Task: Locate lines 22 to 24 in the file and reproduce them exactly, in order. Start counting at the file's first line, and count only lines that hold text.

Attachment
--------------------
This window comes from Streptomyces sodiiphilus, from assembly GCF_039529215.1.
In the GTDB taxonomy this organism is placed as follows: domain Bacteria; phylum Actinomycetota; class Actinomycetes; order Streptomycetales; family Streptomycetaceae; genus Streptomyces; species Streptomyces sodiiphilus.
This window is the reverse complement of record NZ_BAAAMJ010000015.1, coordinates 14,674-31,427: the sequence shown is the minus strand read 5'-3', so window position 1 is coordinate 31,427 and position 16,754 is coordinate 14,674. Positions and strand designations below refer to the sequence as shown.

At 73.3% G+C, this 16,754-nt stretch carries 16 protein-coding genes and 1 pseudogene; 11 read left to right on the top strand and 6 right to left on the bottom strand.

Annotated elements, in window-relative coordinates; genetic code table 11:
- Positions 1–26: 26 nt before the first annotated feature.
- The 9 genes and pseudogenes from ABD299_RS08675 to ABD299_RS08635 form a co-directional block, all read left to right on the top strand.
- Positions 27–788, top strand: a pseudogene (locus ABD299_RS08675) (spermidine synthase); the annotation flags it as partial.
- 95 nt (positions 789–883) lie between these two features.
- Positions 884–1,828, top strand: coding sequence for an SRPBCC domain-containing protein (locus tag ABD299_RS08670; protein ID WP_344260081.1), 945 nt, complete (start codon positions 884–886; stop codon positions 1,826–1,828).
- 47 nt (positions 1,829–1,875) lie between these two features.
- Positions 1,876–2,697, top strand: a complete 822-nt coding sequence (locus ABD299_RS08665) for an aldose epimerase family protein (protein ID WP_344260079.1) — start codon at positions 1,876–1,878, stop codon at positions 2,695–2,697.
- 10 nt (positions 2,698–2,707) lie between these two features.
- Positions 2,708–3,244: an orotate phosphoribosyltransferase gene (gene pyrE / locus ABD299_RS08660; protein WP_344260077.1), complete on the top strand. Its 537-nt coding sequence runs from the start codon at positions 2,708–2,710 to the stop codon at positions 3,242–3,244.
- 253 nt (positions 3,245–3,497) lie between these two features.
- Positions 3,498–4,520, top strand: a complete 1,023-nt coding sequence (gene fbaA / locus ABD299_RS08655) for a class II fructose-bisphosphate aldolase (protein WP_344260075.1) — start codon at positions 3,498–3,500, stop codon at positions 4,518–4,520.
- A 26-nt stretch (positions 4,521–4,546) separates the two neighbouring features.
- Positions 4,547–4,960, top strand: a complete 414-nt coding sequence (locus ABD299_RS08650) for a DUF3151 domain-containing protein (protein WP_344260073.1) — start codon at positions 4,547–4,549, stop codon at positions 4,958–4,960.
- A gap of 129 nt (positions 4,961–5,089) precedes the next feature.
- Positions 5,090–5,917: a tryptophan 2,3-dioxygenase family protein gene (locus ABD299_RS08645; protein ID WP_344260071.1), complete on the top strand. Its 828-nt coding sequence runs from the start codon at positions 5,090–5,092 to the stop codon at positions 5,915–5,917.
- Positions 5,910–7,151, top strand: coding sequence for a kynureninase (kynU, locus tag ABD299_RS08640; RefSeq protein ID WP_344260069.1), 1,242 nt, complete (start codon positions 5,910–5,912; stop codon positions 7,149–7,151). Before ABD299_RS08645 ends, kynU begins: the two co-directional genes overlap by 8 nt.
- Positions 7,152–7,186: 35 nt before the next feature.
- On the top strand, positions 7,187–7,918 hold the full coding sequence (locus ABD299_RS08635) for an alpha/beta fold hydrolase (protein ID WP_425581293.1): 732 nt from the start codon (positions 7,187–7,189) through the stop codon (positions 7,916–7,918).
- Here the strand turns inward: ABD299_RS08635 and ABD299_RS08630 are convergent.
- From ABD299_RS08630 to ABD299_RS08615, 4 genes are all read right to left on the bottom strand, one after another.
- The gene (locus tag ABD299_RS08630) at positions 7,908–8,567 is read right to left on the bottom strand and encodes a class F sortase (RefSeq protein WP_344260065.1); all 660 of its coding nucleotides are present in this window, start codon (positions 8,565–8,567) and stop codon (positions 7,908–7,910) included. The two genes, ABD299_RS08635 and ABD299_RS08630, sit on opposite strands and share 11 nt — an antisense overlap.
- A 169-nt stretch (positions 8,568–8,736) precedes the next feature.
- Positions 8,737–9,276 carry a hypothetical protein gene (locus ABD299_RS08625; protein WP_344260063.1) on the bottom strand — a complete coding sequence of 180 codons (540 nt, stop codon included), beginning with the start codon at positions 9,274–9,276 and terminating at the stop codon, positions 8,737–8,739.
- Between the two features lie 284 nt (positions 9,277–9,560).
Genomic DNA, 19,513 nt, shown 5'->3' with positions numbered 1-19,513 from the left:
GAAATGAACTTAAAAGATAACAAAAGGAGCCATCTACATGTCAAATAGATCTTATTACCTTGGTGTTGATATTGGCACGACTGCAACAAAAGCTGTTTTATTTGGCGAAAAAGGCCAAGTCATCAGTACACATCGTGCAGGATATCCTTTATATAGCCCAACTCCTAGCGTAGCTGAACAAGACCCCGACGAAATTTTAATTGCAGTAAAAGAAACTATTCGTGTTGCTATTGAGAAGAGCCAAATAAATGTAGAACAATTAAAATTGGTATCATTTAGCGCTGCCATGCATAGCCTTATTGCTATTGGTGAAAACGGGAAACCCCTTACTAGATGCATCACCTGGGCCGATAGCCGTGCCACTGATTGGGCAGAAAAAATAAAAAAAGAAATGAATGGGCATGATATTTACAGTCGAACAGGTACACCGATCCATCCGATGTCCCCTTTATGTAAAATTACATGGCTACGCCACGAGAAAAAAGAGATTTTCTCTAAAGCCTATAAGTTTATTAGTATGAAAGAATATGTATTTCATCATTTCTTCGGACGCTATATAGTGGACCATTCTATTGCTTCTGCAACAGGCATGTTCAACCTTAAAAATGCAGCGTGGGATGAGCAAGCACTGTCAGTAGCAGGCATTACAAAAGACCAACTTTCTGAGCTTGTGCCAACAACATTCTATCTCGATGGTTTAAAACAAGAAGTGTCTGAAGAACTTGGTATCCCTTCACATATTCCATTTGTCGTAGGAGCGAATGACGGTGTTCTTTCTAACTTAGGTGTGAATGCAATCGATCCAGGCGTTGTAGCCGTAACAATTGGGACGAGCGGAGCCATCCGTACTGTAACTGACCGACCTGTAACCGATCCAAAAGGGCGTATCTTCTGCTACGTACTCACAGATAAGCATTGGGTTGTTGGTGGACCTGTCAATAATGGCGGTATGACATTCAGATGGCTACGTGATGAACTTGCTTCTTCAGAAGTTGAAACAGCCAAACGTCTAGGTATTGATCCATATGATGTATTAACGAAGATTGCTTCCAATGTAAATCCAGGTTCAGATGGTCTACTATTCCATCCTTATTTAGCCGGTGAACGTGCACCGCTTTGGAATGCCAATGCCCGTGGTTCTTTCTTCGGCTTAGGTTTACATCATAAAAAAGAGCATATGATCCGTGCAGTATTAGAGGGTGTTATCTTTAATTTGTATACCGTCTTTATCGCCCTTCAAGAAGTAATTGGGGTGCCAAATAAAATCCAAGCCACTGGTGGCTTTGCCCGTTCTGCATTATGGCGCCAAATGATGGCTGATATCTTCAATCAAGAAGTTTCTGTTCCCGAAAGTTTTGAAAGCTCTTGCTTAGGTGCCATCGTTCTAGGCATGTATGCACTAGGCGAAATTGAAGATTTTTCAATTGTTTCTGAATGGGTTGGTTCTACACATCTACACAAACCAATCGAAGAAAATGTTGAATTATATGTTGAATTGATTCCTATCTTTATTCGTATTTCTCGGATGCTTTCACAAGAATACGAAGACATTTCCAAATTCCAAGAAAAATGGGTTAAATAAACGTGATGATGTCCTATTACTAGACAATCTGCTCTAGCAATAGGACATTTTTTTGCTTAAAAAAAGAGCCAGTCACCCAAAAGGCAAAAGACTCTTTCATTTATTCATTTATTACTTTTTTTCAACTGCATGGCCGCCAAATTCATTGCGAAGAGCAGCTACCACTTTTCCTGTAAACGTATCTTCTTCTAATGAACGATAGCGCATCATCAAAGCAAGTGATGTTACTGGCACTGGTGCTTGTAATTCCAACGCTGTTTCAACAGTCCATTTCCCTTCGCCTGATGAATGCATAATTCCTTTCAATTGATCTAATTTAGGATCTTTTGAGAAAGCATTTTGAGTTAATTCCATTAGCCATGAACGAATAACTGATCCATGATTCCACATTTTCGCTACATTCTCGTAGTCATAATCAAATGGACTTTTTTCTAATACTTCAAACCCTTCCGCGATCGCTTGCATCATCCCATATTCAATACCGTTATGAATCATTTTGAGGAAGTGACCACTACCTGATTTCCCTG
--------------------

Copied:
- Positions 7,152–7,186: 35 nt before the next feature.
- On the top strand, positions 7,187–7,918 hold the full coding sequence (locus ABD299_RS08635) for an alpha/beta fold hydrolase (protein ID WP_425581293.1): 732 nt from the start codon (positions 7,187–7,189) through the stop codon (positions 7,916–7,918).
- Here the strand turns inward: ABD299_RS08635 and ABD299_RS08630 are convergent.